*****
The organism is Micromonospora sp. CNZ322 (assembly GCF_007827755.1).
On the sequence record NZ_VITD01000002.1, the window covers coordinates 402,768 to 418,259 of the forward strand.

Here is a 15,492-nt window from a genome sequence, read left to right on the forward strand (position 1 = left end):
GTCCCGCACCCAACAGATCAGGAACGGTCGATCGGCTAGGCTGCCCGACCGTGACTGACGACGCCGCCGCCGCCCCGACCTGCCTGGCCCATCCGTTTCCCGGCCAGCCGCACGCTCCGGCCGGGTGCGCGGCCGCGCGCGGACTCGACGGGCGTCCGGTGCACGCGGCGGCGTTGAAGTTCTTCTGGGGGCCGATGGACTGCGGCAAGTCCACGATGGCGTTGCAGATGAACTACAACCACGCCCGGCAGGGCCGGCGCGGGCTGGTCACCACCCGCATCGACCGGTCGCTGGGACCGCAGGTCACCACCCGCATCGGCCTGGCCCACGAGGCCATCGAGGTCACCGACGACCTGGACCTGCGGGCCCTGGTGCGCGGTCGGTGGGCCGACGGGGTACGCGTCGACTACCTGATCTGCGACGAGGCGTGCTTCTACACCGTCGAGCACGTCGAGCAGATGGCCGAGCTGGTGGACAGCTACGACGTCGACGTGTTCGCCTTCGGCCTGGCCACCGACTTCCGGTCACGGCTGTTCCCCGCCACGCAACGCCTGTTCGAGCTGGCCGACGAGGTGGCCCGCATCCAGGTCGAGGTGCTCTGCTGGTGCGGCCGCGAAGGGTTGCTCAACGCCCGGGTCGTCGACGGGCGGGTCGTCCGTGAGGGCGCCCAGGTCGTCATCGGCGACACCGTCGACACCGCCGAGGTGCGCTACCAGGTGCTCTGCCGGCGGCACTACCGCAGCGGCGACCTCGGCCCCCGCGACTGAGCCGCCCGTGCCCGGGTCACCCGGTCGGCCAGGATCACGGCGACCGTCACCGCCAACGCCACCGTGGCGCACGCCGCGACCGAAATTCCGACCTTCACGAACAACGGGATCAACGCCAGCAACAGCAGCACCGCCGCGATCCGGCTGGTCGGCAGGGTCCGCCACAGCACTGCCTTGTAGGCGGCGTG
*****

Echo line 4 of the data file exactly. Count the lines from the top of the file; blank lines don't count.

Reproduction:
GTCCCGCACCCAACAGATCAGGAACGGTCGATCGGCTAGGCTGCCCGACCGTGACTGACGACGCCGCCGCCGCCCCGACCTGCCTGGCCCATCCGTTTCCCGGCCAGCCGCACGCTCCGGCCGGGTGCGCGGCCGCGCGCGGACTCGACGGGCGTCCGGTGCACGCGGCGGCGTTGAAGTTCTTCTGGGGGCCGATGGACTGCGGCAAGTCCACGATGGCGTTGCAGATGAACTACAACCACGCCCGGCAGGGCCGGCGCGGGCTGGTCACCACCCGCATCGACCGGTCGCTGGGACCGCAGGTCACCACCCGCATCGGCCTGGCCCACGAGGCCATCGAGGTCACCGACGACCTGGACCTGCGGGCCCTGGTGCGCGGTCGGTGGGCCGACGGGGTACGCGTCGACTACCTGATCTGCGACGAGGCGTGCTTCTACACCGTCGAGCACGTCGAGCAGATGGCCGAGCTGGTGGACAGCTACGACGTCGACGTGTTCGCCTTCGGCCTGGCCACCGACTTCCGGTCACGGCTGTTCCCCGCCACGCAACGCCTGTTCGAGCTGGCCGACGAGGTGGCCCGCATCCAGGTCGAGGTGCTCTGCTGGTGCGGCCGCGAAGGGTTGCTCAACGCCCGGGTCGTCGACGGGCGGGTCGTCCGTGAGGGCGCCCAGGTCGTCATCGGCGACACCGTCGACACCGCCGAGGTGCGCTACCAGGTGCTCTGCCGGCGGCACTACCGCAGCGGCGACCTCGGCCCCCGCGACTGAGCCGCCCGTGCCCGGGTCACCCGGTCGGCCAGGATCACGGCGACCGTCACCGCCAACGCCACCGTGGCGCACGCCGCGACCGAAATTCCGACCTTCACGAACAACGGGATCAACGCCAGCAACAGCAGCACCGCCGCGATCCGGCTGGTCGGCAGGGTCCGCCACAGCACTGCCTTGTAGGCGGCGTG